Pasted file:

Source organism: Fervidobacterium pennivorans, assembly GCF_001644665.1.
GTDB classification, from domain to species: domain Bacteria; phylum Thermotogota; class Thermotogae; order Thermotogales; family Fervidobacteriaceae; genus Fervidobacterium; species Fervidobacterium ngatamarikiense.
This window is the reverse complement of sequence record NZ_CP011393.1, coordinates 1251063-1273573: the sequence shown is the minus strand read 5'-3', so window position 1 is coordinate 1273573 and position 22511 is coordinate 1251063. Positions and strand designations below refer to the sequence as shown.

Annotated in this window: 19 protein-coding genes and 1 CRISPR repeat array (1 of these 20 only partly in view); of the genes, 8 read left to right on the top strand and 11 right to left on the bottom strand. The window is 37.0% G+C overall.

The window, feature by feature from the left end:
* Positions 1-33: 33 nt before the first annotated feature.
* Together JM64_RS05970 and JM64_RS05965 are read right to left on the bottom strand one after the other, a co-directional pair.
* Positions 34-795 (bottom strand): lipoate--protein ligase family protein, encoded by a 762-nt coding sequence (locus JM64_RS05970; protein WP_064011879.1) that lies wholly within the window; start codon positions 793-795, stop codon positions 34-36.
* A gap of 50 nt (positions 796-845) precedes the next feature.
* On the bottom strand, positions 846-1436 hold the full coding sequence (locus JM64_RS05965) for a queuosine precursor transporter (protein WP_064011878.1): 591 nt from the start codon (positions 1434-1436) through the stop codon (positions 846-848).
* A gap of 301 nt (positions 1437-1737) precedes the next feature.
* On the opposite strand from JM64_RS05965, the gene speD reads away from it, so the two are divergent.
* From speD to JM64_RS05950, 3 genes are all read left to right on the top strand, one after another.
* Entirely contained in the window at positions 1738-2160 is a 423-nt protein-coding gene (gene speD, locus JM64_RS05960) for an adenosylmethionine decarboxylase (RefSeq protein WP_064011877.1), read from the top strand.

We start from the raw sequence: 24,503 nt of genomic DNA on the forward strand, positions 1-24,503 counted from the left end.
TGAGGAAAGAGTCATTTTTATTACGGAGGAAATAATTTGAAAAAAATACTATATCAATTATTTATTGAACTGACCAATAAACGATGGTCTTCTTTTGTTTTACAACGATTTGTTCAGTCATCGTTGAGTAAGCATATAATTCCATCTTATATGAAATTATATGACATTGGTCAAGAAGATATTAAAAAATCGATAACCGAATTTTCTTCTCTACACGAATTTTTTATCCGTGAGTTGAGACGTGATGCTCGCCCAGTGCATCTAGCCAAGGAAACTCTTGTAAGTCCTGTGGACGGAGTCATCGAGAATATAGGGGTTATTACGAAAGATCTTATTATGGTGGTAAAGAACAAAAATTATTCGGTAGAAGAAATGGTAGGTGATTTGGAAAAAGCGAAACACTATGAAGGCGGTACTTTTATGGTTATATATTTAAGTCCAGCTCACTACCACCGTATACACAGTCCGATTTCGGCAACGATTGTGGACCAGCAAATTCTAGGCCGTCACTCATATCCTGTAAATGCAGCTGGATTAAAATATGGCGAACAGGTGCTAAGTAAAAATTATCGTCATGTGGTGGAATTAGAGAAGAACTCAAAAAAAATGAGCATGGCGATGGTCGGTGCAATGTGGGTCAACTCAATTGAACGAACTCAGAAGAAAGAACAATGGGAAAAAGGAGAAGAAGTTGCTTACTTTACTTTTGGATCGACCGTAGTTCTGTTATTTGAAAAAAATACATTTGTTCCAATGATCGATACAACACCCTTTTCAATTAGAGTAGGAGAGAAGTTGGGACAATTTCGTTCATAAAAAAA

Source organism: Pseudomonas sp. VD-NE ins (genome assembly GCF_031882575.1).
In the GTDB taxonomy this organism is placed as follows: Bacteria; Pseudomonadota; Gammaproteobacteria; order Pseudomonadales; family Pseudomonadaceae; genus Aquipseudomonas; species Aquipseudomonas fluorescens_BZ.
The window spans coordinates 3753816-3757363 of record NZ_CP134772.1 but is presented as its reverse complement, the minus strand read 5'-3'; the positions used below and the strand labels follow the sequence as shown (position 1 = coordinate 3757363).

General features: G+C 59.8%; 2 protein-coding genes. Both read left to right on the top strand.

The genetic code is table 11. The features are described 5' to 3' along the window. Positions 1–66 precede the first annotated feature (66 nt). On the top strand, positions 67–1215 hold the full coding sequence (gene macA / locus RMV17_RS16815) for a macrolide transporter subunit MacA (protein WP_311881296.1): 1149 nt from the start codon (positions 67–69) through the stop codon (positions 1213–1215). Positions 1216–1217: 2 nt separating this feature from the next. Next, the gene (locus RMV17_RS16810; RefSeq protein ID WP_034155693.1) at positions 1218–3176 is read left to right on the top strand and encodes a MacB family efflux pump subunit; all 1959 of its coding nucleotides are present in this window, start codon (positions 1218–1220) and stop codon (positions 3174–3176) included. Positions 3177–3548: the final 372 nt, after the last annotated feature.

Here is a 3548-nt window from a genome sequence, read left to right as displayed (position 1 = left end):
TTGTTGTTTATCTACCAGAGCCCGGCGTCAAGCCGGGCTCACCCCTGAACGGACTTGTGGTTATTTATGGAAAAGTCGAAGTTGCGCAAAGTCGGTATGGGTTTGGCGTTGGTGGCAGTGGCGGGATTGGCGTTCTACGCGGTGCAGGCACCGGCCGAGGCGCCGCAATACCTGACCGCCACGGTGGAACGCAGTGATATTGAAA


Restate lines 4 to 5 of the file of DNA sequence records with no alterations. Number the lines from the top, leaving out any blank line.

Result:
Annotated in this window: 19 protein-coding genes and 1 CRISPR repeat array (1 of these 20 only partly in view); of the genes, 8 read left to right on the top strand and 11 right to left on the bottom strand. The window is 37.0% G+C overall.

The window, feature by feature from the left end: